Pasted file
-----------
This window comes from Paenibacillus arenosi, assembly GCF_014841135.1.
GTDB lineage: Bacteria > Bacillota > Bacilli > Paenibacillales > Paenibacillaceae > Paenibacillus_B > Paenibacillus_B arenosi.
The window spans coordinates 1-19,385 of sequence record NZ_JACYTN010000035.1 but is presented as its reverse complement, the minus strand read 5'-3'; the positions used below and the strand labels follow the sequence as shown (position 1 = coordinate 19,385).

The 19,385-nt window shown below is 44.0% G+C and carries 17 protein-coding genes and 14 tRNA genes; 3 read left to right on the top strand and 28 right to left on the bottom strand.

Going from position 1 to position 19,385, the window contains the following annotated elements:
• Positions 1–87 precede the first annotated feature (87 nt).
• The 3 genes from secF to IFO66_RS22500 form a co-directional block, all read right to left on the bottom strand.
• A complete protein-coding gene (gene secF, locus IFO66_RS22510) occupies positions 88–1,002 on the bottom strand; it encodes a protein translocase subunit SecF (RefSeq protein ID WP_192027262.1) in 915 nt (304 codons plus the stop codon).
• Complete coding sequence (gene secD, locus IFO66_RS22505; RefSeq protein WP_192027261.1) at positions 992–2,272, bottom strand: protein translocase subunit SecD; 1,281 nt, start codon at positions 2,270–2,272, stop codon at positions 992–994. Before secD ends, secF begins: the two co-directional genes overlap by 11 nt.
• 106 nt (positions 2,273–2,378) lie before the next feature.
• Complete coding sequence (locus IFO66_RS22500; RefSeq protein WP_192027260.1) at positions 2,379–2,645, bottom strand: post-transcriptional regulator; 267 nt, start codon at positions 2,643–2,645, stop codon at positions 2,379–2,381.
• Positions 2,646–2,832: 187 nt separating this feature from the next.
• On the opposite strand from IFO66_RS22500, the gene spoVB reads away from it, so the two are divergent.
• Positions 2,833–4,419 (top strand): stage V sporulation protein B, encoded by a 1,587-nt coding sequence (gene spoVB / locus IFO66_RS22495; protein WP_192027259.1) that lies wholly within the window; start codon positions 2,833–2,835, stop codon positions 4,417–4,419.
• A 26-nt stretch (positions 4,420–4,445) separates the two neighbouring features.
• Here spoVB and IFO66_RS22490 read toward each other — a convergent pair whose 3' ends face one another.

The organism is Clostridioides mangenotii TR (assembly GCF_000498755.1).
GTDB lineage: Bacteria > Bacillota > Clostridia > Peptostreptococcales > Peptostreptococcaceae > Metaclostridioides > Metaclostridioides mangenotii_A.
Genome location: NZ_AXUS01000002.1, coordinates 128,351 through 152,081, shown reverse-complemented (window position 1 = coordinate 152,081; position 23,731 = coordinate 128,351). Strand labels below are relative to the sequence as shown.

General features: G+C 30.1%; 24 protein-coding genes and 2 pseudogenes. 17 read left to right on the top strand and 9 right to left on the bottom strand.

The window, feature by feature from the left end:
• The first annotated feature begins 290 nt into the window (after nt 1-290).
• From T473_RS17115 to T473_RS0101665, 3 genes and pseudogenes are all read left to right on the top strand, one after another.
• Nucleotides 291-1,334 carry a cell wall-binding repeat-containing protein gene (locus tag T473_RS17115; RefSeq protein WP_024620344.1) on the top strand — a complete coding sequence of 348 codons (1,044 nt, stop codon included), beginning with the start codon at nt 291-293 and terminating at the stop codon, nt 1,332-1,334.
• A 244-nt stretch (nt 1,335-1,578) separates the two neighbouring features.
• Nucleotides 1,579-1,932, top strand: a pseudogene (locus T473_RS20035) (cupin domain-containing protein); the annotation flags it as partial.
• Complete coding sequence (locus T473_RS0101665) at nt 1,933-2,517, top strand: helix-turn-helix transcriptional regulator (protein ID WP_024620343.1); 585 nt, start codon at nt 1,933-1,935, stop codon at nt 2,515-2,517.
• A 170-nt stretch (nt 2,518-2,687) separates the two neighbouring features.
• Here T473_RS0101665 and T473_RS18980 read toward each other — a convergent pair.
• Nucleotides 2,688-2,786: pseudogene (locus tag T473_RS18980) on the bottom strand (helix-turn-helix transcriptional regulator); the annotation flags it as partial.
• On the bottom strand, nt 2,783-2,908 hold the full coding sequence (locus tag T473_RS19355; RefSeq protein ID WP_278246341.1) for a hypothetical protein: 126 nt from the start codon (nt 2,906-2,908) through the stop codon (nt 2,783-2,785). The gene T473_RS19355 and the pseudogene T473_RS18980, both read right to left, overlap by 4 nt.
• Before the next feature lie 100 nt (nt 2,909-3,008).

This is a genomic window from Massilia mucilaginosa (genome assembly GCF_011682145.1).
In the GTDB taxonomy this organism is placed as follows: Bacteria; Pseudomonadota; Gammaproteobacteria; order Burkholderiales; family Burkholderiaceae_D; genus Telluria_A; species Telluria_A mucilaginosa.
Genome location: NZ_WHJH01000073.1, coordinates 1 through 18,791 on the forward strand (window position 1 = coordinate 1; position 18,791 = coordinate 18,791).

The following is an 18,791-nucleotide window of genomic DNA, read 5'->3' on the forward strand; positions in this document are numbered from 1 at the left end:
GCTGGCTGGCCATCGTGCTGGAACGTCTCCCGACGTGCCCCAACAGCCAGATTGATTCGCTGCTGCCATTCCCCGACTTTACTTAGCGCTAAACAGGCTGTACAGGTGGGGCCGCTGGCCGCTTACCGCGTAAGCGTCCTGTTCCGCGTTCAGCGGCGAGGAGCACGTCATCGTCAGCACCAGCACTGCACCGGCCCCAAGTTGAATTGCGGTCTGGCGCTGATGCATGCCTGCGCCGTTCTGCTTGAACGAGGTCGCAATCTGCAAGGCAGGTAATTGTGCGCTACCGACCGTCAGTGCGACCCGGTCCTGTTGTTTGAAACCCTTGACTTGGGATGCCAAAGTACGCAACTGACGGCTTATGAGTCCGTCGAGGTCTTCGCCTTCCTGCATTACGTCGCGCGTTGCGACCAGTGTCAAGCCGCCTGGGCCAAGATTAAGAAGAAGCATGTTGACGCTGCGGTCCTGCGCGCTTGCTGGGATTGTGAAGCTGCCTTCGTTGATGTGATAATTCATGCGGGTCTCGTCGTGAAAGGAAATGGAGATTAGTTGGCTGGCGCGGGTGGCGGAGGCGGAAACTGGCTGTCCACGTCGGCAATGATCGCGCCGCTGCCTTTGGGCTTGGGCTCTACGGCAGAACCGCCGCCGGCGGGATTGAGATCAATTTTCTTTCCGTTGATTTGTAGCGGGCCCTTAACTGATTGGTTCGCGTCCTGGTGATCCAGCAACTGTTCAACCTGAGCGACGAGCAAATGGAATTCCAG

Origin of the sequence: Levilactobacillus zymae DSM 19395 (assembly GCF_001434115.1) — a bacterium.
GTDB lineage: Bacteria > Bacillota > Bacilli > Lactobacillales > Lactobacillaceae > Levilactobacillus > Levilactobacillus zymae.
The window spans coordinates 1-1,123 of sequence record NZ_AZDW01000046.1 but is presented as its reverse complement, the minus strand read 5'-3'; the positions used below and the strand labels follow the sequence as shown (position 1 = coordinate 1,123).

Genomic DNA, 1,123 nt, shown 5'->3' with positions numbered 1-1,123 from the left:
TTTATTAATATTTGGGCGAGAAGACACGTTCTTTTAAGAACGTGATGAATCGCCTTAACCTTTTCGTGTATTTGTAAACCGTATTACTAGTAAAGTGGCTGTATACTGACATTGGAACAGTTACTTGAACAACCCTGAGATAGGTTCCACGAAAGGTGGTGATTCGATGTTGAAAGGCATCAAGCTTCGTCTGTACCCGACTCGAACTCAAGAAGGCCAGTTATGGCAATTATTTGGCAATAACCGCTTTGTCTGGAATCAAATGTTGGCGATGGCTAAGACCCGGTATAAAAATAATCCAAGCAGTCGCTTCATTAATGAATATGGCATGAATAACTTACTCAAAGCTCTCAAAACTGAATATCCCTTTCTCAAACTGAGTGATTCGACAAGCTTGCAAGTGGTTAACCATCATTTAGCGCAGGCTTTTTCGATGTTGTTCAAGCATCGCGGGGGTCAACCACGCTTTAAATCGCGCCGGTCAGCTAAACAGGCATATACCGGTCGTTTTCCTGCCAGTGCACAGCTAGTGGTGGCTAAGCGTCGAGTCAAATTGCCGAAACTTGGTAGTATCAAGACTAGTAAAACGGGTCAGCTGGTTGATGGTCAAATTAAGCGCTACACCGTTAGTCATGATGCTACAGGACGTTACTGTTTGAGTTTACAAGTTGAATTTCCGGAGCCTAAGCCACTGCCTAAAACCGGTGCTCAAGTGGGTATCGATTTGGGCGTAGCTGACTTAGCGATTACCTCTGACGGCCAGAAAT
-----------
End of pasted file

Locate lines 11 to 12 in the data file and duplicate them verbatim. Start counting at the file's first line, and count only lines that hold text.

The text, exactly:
• Complete coding sequence (locus IFO66_RS22500; RefSeq protein WP_192027260.1) at positions 2,379–2,645, bottom strand: post-transcriptional regulator; 267 nt, start codon at positions 2,643–2,645, stop codon at positions 2,379–2,381.
• Positions 2,646–2,832: 187 nt separating this feature from the next.